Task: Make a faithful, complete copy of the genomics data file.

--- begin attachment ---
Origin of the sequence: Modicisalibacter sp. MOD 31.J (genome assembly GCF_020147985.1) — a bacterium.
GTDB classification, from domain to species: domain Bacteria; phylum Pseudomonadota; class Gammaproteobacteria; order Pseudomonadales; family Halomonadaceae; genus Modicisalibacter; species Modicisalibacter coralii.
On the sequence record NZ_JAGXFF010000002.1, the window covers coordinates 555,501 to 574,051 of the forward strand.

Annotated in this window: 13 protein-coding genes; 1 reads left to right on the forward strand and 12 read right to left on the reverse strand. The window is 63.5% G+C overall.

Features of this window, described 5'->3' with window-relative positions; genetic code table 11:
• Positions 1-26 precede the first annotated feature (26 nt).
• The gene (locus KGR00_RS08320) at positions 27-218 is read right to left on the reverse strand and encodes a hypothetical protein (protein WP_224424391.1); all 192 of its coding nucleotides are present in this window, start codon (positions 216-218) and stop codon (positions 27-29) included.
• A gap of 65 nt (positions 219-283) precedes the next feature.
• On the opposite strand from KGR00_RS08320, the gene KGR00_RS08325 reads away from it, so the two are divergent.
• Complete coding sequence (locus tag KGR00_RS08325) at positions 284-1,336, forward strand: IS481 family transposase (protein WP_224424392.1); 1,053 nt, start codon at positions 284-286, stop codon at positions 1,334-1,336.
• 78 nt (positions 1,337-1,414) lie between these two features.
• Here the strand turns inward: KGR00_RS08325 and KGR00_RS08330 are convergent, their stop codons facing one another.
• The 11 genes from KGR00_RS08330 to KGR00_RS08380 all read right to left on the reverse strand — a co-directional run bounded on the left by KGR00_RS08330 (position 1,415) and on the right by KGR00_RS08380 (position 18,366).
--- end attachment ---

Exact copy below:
Origin of the sequence: Modicisalibacter sp. MOD 31.J (genome assembly GCF_020147985.1) — a bacterium.
GTDB classification, from domain to species: domain Bacteria; phylum Pseudomonadota; class Gammaproteobacteria; order Pseudomonadales; family Halomonadaceae; genus Modicisalibacter; species Modicisalibacter coralii.
On the sequence record NZ_JAGXFF010000002.1, the window covers coordinates 555,501 to 574,051 of the forward strand.

Annotated in this window: 13 protein-coding genes; 1 reads left to right on the forward strand and 12 read right to left on the reverse strand. The window is 63.5% G+C overall.

Features of this window, described 5'->3' with window-relative positions; genetic code table 11:
• Positions 1-26 precede the first annotated feature (26 nt).
• The gene (locus KGR00_RS08320) at positions 27-218 is read right to left on the reverse strand and encodes a hypothetical protein (protein WP_224424391.1); all 192 of its coding nucleotides are present in this window, start codon (positions 216-218) and stop codon (positions 27-29) included.
• A gap of 65 nt (positions 219-283) precedes the next feature.
• On the opposite strand from KGR00_RS08320, the gene KGR00_RS08325 reads away from it, so the two are divergent.
• Complete coding sequence (locus tag KGR00_RS08325) at positions 284-1,336, forward strand: IS481 family transposase (protein WP_224424392.1); 1,053 nt, start codon at positions 284-286, stop codon at positions 1,334-1,336.
• 78 nt (positions 1,337-1,414) lie between these two features.
• Here the strand turns inward: KGR00_RS08325 and KGR00_RS08330 are convergent, their stop codons facing one another.
• The 11 genes from KGR00_RS08330 to KGR00_RS08380 all read right to left on the reverse strand — a co-directional run bounded on the left by KGR00_RS08330 (position 1,415) and on the right by KGR00_RS08380 (position 18,366).